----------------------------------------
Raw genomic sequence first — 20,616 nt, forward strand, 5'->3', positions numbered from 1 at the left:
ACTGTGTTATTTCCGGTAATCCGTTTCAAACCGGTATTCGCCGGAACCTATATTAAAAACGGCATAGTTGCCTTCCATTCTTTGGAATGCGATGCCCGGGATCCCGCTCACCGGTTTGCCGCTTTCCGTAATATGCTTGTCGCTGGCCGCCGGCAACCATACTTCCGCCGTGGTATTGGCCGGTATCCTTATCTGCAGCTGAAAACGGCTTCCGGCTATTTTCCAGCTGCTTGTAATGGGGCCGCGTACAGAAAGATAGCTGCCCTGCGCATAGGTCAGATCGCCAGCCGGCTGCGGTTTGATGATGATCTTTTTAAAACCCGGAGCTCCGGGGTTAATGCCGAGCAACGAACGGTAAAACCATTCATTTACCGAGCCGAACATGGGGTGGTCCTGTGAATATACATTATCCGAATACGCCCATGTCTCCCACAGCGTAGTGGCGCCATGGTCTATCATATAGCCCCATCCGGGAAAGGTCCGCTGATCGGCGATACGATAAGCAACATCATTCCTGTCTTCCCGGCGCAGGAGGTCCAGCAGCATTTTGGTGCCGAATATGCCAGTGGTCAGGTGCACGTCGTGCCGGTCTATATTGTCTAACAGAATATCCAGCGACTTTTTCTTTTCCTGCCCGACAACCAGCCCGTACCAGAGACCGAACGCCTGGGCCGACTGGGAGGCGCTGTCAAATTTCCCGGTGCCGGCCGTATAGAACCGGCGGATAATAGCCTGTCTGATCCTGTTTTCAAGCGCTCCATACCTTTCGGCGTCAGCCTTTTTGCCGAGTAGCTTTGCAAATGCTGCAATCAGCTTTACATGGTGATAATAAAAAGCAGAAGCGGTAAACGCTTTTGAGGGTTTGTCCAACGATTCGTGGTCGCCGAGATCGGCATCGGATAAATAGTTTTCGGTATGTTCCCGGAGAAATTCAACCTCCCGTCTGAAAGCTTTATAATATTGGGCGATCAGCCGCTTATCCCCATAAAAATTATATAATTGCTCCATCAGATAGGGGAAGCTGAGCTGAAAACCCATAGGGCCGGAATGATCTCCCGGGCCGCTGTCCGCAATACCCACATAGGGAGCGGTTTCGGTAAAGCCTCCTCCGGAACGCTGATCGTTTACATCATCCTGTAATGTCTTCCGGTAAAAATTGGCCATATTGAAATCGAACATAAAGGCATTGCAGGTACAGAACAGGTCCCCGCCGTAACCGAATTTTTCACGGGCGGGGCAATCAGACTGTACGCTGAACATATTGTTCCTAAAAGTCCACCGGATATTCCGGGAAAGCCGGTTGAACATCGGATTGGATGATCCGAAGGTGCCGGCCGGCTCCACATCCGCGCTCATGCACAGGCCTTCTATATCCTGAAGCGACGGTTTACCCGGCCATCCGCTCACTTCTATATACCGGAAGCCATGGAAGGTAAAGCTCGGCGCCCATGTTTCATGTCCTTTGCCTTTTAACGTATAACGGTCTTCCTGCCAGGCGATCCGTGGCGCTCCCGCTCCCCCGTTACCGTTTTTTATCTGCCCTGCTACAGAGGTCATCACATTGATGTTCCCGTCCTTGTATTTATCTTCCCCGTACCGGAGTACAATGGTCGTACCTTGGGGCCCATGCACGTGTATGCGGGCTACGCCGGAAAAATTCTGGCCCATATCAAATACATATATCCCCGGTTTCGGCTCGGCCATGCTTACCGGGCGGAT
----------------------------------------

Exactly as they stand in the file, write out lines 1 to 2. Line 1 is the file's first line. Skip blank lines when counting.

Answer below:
Raw genomic sequence first — 20,616 nt, forward strand, 5'->3', positions numbered from 1 at the left:
ACTGTGTTATTTCCGGTAATCCGTTTCAAACCGGTATTCGCCGGAACCTATATTAAAAACGGCATAGTTGCCTTCCATTCTTTGGAATGCGATGCCCGGGATCCCGCTCACCGGTTTGCCGCTTTCCGTAATATGCTTGTCGCTGGCCGCCGGCAACCATACTTCCGCCGTGGTATTGGCCGGTATCCTTATCTGCAGCTGAAAACGGCTTCCGGCTATTTTCCAGCTGCTTGTAATGGGGCCGCGTACAGAAAGATAGCTGCCCTGCGCATAGGTCAGATCGCCAGCCGGCTGCGGTTTGATGATGATCTTTTTAAAACCCGGAGCTCCGGGGTTAATGCCGAGCAACGAACGGTAAAACCATTCATTTACCGAGCCGAACATGGGGTGGTCCTGTGAATATACATTATCCGAATACGCCCATGTCTCCCACAGCGTAGTGGCGCCATGGTCTATCATATAGCCCCATCCGGGAAAGGTCCGCTGATCGGCGATACGATAAGCAACATCATTCCTGTCTTCCCGGCGCAGGAGGTCCAGCAGCATTTTGGTGCCGAATATGCCAGTGGTCAGGTGCACGTCGTGCCGGTCTATATTGTCTAACAGAATATCCAGCGACTTTTTCTTTTCCTGCCCGACAACCAGCCCGTACCAGAGACCGAACGCCTGGGCCGACTGGGAGGCGCTGTCAAATTTCCCGGTGCCGGCCGTATAGAACCGGCGGATAATAGCCTGTCTGATCCTGTTTTCAAGCGCTCCATACCTTTCGGCGTCAGCCTTTTTGCCGAGTAGCTTTGCAAATGCTGCAATCAGCTTTACATGGTGATAATAAAAAGCAGAAGCGGTAAACGCTTTTGAGGGTTTGTCCAACGATTCGTGGTCGCCGAGATCGGCATCGGATAAATAGTTTTCGGTATGTTCCCGGAGAAATTCAACCTCCCGTCTGAAAGCTTTATAATATTGGGCGATCAGCCGCTTATCCCCATAAAAATTATATAATTGCTCCATCAGATAGGGGAAGCTGAGCTGAAAACCCATAGGGCCGGAATGATCTCCCGGGCCGCTGTCCGCAATACCCACATAGGGAGCGGTTTCGGTAAAGCCTCCTCCGGAACGCTGATCGTTTACATCATCCTGTAATGTCTTCCGGTAAAAATTGGCCATATTGAAATCGAACATAAAGGCATTGCAGGTACAGAACAGGTCCCCGCCGTAACCGAATTTTTCACGGGCGGGGCAATCAGACTGTACGCTGAACATATTGTTCCTAAAAGTCCACCGGATATTCCGGGAAAGCCGGTTGAACATCGGATTGGATGATCCGAAGGTGCCGGCCGGCTCCACATCCGCGCTCATGCACAGGCCTTCTATATCCTGAAGCGACGGTTTACCCGGCCATCCGCTCACTTCTATATACCGGAAGCCATGGAAGGTAAAGCTCGGCGCCCATGTTTCATGTCCTTTGCCTTTTAACGTATAACGGTCTTCCTGCCAGGCGATCCGTGGCGCTCCCGCTCCCCCGTTACCGTTTTTTATCTGCCCTGCTACAGAGGTCATCACATTGATGTTCCCGTCCTTGTATTTATCTTCCCCGTACCGGAGTACAATGGTCGTACCTTGGGGCCCATGCACGTGTATGCGGGCTACGCCGGAAAAATTCTGGCCCATATCAAATACATATATCCCCGGTTTCGGCTCGGCCATGCTTACCGGGCGGAT